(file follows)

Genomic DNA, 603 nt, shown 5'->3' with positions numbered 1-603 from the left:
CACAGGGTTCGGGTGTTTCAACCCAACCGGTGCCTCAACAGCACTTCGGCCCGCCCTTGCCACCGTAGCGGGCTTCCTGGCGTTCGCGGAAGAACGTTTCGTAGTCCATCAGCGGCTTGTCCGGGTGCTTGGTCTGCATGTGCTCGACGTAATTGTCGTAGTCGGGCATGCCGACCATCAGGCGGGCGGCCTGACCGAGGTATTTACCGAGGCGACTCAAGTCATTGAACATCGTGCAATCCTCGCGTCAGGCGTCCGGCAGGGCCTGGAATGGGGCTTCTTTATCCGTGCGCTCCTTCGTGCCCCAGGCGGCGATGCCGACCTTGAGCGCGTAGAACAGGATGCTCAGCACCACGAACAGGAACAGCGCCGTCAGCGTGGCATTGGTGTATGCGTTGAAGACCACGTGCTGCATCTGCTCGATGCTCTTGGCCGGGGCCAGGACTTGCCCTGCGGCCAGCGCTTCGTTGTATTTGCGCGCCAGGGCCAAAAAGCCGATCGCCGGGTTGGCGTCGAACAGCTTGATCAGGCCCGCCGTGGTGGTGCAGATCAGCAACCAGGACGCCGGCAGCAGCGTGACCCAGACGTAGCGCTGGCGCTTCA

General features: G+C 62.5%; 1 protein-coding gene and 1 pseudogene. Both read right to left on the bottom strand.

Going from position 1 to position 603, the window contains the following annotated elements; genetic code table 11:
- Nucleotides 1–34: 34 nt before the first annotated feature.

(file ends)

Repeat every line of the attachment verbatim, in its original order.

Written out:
Genomic DNA, 603 nt, shown 5'->3' with positions numbered 1-603 from the left:
CACAGGGTTCGGGTGTTTCAACCCAACCGGTGCCTCAACAGCACTTCGGCCCGCCCTTGCCACCGTAGCGGGCTTCCTGGCGTTCGCGGAAGAACGTTTCGTAGTCCATCAGCGGCTTGTCCGGGTGCTTGGTCTGCATGTGCTCGACGTAATTGTCGTAGTCGGGCATGCCGACCATCAGGCGGGCGGCCTGACCGAGGTATTTACCGAGGCGACTCAAGTCATTGAACATCGTGCAATCCTCGCGTCAGGCGTCCGGCAGGGCCTGGAATGGGGCTTCTTTATCCGTGCGCTCCTTCGTGCCCCAGGCGGCGATGCCGACCTTGAGCGCGTAGAACAGGATGCTCAGCACCACGAACAGGAACAGCGCCGTCAGCGTGGCATTGGTGTATGCGTTGAAGACCACGTGCTGCATCTGCTCGATGCTCTTGGCCGGGGCCAGGACTTGCCCTGCGGCCAGCGCTTCGTTGTATTTGCGCGCCAGGGCCAAAAAGCCGATCGCCGGGTTGGCGTCGAACAGCTTGATCAGGCCCGCCGTGGTGGTGCAGATCAGCAACCAGGACGCCGGCAGCAGCGTGACCCAGACGTAGCGCTGGCGCTTCA

General features: G+C 62.5%; 1 protein-coding gene and 1 pseudogene. Both read right to left on the bottom strand.

Going from position 1 to position 603, the window contains the following annotated elements; genetic code table 11:
- Nucleotides 1–34: 34 nt before the first annotated feature.